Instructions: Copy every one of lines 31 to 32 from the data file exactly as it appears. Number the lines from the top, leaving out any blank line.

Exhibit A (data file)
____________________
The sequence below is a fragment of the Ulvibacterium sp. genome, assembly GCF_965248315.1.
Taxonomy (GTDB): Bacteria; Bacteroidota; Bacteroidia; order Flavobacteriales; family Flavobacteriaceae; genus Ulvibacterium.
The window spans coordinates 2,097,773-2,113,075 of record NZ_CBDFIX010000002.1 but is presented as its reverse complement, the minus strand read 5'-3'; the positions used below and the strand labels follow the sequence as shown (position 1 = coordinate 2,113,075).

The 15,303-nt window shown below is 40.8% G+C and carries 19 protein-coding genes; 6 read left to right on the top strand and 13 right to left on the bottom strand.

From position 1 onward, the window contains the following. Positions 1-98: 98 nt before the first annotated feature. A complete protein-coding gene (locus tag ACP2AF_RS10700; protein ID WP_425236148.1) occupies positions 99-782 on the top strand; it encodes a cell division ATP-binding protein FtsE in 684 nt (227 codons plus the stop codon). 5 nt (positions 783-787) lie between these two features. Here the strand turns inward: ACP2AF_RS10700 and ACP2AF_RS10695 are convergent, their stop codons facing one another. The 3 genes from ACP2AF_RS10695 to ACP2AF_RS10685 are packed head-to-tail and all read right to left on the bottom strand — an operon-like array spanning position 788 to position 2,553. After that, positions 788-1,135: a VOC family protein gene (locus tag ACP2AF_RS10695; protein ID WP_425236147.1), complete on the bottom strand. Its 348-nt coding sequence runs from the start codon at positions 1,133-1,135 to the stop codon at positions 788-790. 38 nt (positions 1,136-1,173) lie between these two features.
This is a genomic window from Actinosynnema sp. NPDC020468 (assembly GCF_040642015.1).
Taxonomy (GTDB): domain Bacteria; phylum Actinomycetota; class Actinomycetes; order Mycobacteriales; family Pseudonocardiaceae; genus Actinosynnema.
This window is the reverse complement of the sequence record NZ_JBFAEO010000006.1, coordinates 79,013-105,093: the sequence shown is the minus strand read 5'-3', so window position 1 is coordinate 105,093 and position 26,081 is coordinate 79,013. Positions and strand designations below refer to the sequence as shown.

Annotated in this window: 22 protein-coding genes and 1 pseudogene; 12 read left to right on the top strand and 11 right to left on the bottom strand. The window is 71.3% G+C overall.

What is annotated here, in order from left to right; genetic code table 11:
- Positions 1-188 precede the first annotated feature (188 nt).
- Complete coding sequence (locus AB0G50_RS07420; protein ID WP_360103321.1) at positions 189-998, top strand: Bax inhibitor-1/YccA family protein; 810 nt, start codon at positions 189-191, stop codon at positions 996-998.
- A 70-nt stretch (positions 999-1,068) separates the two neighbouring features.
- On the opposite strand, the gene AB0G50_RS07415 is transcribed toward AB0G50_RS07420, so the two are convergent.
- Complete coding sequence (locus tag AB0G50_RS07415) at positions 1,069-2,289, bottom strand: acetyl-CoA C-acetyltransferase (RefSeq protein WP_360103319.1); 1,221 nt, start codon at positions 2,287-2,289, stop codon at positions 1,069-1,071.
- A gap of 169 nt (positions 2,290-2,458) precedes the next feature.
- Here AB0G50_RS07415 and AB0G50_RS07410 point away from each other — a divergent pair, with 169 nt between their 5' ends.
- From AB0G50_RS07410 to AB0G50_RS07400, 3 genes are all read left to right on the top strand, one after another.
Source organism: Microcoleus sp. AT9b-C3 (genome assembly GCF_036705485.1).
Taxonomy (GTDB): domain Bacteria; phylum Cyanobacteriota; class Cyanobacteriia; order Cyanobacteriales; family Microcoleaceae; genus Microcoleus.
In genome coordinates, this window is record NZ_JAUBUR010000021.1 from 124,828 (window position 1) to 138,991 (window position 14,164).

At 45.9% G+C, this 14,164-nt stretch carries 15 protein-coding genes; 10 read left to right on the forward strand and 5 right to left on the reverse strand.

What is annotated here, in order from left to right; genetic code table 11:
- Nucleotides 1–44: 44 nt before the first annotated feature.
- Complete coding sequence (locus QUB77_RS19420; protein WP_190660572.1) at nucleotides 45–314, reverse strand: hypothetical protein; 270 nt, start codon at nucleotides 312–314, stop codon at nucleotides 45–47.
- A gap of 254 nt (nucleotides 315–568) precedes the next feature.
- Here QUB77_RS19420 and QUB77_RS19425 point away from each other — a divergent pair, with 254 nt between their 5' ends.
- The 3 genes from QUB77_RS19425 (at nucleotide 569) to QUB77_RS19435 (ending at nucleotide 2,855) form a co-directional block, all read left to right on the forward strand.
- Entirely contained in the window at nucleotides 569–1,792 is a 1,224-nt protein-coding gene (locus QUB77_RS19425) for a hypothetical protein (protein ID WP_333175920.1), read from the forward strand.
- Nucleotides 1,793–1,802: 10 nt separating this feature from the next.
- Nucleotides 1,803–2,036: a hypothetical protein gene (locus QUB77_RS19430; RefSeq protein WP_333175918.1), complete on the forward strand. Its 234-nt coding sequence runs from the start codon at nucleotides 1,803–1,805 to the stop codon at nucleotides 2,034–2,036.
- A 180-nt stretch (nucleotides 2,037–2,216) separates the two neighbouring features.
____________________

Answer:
- Nucleotides 1,803–2,036: a hypothetical protein gene (locus QUB77_RS19430; RefSeq protein WP_333175918.1), complete on the forward strand. Its 234-nt coding sequence runs from the start codon at nucleotides 1,803–1,805 to the stop codon at nucleotides 2,034–2,036.
- A 180-nt stretch (nucleotides 2,037–2,216) separates the two neighbouring features.